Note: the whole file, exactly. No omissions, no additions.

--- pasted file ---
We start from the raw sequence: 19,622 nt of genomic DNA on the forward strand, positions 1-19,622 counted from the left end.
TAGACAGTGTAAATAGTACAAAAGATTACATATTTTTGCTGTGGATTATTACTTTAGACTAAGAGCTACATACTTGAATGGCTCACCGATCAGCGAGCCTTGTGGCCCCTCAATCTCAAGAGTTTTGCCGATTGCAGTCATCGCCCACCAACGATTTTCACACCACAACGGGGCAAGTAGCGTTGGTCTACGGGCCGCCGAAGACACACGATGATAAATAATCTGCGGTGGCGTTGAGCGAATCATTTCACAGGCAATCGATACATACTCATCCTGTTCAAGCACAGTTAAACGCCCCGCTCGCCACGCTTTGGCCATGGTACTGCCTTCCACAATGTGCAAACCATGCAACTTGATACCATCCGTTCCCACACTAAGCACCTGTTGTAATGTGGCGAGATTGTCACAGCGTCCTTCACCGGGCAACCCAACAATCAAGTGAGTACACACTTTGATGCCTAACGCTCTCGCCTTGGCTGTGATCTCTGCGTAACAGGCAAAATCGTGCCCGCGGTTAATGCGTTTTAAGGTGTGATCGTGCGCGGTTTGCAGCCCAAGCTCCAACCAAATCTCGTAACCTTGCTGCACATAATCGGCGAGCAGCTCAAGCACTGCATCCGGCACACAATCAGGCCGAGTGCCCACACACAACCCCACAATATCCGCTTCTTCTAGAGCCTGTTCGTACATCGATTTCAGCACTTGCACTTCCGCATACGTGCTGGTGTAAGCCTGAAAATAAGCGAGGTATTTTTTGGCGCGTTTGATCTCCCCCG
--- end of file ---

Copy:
We start from the raw sequence: 19,622 nt of genomic DNA on the forward strand, positions 1-19,622 counted from the left end.
TAGACAGTGTAAATAGTACAAAAGATTACATATTTTTGCTGTGGATTATTACTTTAGACTAAGAGCTACATACTTGAATGGCTCACCGATCAGCGAGCCTTGTGGCCCCTCAATCTCAAGAGTTTTGCCGATTGCAGTCATCGCCCACCAACGATTTTCACACCACAACGGGGCAAGTAGCGTTGGTCTACGGGCCGCCGAAGACACACGATGATAAATAATCTGCGGTGGCGTTGAGCGAATCATTTCACAGGCAATCGATACATACTCATCCTGTTCAAGCACAGTTAAACGCCCCGCTCGCCACGCTTTGGCCATGGTACTGCCTTCCACAATGTGCAAACCATGCAACTTGATACCATCCGTTCCCACACTAAGCACCTGTTGTAATGTGGCGAGATTGTCACAGCGTCCTTCACCGGGCAACCCAACAATCAAGTGAGTACACACTTTGATGCCTAACGCTCTCGCCTTGGCTGTGATCTCTGCGTAACAGGCAAAATCGTGCCCGCGGTTAATGCGTTTTAAGGTGTGATCGTGCGCGGTTTGCAGCCCAAGCTCCAACCAAATCTCGTAACCTTGCTGCACATAATCGGCGAGCAGCTCAAGCACTGCATCCGGCACACAATCAGGCCGAGTGCCCACACACAACCCCACAATATCCGCTTCTTCTAGAGCCTGTTCGTACATCGATTTCAGCACTTGCACTTCCGCATACGTGCTGGTGTAAGCCTGAAAATAAGCGAGGTATTTTTTGGCGCGTTTGATCTCCCCCG